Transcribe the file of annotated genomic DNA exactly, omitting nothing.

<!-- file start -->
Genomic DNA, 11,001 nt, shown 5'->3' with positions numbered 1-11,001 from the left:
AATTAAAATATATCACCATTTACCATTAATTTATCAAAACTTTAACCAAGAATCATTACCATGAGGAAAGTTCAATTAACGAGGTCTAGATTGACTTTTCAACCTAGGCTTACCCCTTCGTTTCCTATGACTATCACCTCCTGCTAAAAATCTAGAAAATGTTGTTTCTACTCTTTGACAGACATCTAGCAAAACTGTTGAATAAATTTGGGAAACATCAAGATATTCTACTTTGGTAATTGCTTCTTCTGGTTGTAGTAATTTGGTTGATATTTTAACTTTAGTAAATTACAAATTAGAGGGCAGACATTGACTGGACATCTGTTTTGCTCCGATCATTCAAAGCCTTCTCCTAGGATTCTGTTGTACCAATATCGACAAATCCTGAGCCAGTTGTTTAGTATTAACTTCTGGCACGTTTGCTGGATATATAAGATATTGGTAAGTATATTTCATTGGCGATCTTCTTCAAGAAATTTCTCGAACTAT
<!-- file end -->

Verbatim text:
Genomic DNA, 11,001 nt, shown 5'->3' with positions numbered 1-11,001 from the left:
AATTAAAATATATCACCATTTACCATTAATTTATCAAAACTTTAACCAAGAATCATTACCATGAGGAAAGTTCAATTAACGAGGTCTAGATTGACTTTTCAACCTAGGCTTACCCCTTCGTTTCCTATGACTATCACCTCCTGCTAAAAATCTAGAAAATGTTGTTTCTACTCTTTGACAGACATCTAGCAAAACTGTTGAATAAATTTGGGAAACATCAAGATATTCTACTTTGGTAATTGCTTCTTCTGGTTGTAGTAATTTGGTTGATATTTTAACTTTAGTAAATTACAAATTAGAGGGCAGACATTGACTGGACATCTGTTTTGCTCCGATCATTCAAAGCCTTCTCCTAGGATTCTGTTGTACCAATATCGACAAATCCTGAGCCAGTTGTTTAGTATTAACTTCTGGCACGTTTGCTGGATATATAAGATATTGGTAAGTATATTTCATTGGCGATCTTCTTCAAGAAATTTCTCGAACTAT